Artist Spotlight: Jodi Proznick
Columns / April 19, 2017
A decade of stories will be told on Proznick’s upcoming record
Alyssa Laube, Associate Editor
Jodi Proznick, an instructor in the Music department at KPU, has played with stars like Michael Bublé, performed at the Vancouver Olympics, and is part of an esteemed quartet that practices under her name. This year she will be putting out her first record in 10 years—a narrative-heavy suite that centres around themes of birth, loss, and love.
“The day after I was nominated for a Juno, I took a pregnancy test and found out I was pregnant with my son,” says Proznick, about the inspiration behind her upcoming record. “It was a pretty crazy, epic, pivotal moment. Then, about a year after my son was born, we got word that my mother was diagnosed with early onset dementia. She was only 57 at the time.”
“The past 10 years have been a huge growing time,” she continues. “A re-prioritizing and getting used to this new reality of being a mother and an artist, as well as losing my mother slowly.”
She describes the feeling of the record as “standing on a horizon watching the sun rise and set at the same time,” and believes it to be her most vulnerable art to-date. It will be nine tracks long, including a Magnetic Fields cover called “The Book of Love”, and is set to be released in November. Proznick is also hoping to perform the suite at KPU sometime in March next year.
“For every word my son would gain, my mother would lose a word,” she says, “so I’d be celebrating my beautiful son blossoming and growing while my mother was absolutely declining. The suite is about that journey.”
In the nearer future, Proznick will be on stage for Drum Heat, which will take place at Vancouver’s Vogue Theatre on April 27. The event will blend musical styles from the Caribbean, Latin America, and Asia, and all proceeds will go to Arts Umbrella, a not-for-profit arts education centre for youth.
“I don’t think I’ve ever played with this many drummers, so it’s a first, and it’s really fun,” says Proznick. “I’m always about bringing people who are from supposedly diverse circles together to create something unique and beautiful and celebratory, and I think that’s the unique thing about this project.”
Although she feels that jazz is a “slippery genre” in the sense that it comes in many different styles, she also identifies its eccentrism as its greatest attribute. It is because of the genre’s adaptability that she feels she is so willing and able to take part in a performance like Drum Heat.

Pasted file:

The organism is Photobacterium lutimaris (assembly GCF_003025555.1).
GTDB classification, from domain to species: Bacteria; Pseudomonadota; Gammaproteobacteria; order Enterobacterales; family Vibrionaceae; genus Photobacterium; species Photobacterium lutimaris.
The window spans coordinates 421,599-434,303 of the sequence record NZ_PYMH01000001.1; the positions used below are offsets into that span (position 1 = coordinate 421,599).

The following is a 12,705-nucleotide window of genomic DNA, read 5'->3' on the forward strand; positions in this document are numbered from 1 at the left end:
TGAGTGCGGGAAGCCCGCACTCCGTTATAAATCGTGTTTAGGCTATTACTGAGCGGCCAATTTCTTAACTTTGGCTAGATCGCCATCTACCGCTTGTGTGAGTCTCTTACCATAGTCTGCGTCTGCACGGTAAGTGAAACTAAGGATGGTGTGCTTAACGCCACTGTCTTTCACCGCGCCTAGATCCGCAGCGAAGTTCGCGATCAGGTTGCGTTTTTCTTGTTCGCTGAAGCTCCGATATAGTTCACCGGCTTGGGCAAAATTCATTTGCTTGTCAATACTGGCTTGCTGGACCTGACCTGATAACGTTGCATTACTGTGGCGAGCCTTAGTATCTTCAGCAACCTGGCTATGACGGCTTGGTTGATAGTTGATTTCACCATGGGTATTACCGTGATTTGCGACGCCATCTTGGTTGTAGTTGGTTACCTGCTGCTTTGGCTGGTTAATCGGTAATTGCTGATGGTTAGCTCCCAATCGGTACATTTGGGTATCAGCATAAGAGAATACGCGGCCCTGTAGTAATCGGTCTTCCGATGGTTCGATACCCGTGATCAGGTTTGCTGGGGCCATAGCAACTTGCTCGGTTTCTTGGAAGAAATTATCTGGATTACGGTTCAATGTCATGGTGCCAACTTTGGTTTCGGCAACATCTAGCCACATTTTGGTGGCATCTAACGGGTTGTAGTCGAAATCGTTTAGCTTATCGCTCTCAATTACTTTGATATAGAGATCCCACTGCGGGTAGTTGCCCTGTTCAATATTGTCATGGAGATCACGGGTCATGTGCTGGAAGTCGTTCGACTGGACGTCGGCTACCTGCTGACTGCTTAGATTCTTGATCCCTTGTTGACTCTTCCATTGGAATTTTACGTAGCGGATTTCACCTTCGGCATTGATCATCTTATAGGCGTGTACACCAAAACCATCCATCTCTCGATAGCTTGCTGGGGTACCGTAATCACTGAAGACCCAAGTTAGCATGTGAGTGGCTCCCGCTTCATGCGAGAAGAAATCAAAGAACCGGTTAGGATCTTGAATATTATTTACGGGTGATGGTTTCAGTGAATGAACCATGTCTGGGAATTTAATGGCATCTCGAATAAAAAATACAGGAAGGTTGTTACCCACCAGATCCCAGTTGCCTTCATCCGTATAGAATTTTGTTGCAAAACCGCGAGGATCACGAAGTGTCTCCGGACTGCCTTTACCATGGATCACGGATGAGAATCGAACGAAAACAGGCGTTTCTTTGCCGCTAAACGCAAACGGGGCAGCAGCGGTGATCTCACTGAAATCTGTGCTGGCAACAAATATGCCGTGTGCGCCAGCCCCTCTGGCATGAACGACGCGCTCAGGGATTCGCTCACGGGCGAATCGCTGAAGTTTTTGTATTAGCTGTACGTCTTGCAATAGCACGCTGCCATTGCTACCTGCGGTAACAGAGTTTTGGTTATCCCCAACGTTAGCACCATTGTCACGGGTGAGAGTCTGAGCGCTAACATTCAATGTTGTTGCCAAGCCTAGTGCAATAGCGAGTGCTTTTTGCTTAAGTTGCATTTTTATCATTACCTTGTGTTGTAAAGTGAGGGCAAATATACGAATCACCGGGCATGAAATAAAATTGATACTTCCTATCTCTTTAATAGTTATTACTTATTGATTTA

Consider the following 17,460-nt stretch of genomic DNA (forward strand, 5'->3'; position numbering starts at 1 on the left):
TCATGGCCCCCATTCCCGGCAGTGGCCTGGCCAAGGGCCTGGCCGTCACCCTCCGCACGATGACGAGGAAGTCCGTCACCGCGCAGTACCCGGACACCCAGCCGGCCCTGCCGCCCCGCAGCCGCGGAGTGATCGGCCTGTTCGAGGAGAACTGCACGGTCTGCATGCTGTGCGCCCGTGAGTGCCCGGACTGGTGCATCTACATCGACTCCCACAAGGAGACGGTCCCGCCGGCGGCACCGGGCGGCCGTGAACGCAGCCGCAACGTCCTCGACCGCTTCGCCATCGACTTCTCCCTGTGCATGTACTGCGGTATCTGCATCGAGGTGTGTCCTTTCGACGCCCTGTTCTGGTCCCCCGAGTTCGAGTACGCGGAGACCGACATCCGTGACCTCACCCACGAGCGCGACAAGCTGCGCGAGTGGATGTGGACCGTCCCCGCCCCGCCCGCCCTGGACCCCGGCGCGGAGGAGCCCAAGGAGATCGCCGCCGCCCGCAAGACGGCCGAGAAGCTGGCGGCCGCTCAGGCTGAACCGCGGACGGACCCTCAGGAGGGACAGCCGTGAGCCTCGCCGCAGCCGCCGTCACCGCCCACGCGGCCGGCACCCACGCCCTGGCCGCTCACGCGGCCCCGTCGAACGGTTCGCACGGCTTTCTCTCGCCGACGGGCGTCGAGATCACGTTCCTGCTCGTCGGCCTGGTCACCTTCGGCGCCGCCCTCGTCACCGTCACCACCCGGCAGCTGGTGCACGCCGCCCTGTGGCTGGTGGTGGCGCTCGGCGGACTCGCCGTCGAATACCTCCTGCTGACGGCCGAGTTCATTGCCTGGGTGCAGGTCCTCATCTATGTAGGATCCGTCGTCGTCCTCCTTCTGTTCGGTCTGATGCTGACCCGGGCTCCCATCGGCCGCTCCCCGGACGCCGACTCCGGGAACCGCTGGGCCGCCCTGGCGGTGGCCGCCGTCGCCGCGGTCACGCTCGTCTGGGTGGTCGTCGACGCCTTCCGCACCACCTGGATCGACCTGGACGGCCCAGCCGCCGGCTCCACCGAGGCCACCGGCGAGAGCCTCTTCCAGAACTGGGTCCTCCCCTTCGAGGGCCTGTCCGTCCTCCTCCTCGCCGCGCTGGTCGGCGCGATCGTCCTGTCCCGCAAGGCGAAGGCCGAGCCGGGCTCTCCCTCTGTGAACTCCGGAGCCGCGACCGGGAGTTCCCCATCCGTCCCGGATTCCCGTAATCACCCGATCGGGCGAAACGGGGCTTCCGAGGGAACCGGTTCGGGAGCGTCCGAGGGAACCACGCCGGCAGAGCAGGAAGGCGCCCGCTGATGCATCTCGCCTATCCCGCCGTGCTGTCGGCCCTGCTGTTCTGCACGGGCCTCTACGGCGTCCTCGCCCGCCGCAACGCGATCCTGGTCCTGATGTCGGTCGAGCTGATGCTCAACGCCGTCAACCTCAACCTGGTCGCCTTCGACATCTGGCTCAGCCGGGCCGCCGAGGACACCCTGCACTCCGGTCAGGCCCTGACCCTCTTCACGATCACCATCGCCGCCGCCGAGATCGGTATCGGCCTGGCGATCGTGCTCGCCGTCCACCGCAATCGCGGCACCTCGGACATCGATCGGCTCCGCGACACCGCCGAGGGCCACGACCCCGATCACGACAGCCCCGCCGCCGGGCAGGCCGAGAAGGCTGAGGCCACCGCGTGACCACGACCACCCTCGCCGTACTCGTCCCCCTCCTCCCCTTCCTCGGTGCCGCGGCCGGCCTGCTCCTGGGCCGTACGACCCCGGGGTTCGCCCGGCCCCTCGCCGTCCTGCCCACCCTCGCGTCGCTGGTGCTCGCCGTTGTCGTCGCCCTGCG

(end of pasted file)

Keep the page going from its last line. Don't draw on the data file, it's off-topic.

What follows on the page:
Unsurprisingly, Proznick’s personal influences are diverse, ranging from Mozart to Paul Simon and David Bowie. She is classically trained in piano, but the double bass will always be her favourite instrument to play.
“The bass is the most important instrument in the band without anyone having any idea that it is,” she smiles. “It’s the heartbeat of the music… It’s a huge, beautiful, resonant piece of wood. When I play it, it’s resonating through my body, through the floor, through the whole room. It’s a tree—you’re making a tree sing.”
This passion for her own music extends to the work of her students at KPU. As an educator she feels that playing music with her pupils is essential to their confidence and development because “music is a language, and the best way to learn the language is to speak it with people who speak the language really well.”
“It doesn’t serve the students for me to be standing at the top of the ladder, looking down on them and saying, ‘Climb faster.’ Education is a path. The only difference between me and a student is that I’m just further down the path,” she says.
“I love teaching here. I love the students. I’m from Surrey, so I feel like I’m giving back to the city that raised me, and I love getting to work with art students through some of my courses.”
Proznick is also co-arranging a record with fellow jazz artist Katherine Penfold, and will be running a jazz workshop with the Vancouver Symphony Orchestra for two weeks in July.